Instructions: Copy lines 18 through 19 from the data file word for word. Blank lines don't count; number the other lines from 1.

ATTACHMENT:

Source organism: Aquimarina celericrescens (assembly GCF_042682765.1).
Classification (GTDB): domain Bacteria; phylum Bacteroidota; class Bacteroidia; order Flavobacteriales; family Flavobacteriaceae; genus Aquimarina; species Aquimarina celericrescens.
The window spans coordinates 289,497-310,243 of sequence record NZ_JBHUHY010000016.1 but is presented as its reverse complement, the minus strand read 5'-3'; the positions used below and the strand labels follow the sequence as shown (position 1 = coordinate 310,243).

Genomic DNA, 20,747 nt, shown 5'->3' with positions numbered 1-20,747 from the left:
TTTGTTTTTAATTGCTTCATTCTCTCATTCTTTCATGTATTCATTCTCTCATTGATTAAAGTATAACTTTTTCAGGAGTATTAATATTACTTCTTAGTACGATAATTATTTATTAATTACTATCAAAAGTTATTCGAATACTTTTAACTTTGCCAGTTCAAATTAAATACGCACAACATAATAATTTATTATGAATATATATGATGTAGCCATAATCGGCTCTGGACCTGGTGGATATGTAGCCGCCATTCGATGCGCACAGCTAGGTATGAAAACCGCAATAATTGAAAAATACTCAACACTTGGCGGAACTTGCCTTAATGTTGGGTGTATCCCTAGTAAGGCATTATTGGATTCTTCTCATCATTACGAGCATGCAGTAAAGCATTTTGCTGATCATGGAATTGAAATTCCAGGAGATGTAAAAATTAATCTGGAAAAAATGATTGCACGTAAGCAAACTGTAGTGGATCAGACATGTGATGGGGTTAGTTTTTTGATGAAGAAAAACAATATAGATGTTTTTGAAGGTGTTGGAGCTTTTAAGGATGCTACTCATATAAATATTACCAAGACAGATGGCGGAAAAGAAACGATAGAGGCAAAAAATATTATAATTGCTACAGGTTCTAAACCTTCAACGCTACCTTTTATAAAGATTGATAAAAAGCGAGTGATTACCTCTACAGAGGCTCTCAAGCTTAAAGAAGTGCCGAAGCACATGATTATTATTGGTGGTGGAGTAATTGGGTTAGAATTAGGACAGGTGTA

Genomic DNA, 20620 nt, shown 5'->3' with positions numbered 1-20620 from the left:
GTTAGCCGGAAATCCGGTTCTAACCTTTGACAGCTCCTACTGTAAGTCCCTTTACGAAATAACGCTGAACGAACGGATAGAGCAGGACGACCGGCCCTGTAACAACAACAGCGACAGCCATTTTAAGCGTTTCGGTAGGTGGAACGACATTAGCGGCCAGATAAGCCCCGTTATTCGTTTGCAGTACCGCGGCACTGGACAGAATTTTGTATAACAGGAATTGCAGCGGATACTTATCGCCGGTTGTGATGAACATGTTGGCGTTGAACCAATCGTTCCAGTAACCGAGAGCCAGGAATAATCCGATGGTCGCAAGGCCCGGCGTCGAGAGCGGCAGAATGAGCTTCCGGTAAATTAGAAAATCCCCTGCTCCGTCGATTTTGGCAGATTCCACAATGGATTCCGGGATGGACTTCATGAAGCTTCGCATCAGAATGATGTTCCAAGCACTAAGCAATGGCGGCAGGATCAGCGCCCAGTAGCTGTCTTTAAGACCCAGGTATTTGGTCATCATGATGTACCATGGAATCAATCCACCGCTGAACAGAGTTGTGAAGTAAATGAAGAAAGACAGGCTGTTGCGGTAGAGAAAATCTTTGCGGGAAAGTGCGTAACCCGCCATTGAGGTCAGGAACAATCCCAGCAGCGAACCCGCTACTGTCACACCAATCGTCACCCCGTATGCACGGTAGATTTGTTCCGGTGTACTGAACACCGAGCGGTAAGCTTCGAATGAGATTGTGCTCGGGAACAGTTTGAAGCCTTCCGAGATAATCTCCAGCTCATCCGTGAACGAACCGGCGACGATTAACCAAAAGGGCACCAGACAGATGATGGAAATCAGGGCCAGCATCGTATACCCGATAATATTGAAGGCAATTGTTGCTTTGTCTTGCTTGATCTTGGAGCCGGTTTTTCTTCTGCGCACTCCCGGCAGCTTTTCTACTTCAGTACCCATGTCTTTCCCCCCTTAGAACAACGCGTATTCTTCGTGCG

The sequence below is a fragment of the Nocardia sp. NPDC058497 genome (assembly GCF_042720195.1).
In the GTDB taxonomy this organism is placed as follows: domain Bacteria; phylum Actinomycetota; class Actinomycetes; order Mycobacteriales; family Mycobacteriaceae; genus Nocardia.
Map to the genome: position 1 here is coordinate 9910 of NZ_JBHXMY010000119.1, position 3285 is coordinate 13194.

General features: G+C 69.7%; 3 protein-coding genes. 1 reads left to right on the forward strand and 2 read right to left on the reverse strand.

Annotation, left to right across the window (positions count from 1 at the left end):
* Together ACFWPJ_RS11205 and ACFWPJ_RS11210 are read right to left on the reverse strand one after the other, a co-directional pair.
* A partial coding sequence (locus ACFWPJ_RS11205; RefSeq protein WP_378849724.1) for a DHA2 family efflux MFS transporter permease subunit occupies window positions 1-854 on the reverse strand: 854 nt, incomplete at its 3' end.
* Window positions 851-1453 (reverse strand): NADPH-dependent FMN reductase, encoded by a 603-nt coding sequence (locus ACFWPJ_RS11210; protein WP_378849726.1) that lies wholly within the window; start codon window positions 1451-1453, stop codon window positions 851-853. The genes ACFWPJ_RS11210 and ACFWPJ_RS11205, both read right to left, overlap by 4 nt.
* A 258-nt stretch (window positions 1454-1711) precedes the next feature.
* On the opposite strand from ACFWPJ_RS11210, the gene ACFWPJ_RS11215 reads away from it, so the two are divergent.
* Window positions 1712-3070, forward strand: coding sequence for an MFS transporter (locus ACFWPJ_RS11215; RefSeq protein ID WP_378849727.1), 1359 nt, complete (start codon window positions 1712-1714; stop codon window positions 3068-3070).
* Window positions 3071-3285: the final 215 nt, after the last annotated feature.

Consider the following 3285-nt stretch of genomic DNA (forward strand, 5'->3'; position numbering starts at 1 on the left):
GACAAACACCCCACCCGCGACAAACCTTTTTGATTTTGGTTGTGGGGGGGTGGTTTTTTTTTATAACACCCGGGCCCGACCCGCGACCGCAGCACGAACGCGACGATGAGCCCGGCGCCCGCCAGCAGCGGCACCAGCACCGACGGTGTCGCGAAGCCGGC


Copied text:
* Window positions 1712-3070, forward strand: coding sequence for an MFS transporter (locus ACFWPJ_RS11215; RefSeq protein ID WP_378849727.1), 1359 nt, complete (start codon window positions 1712-1714; stop codon window positions 3068-3070).
* Window positions 3071-3285: the final 215 nt, after the last annotated feature.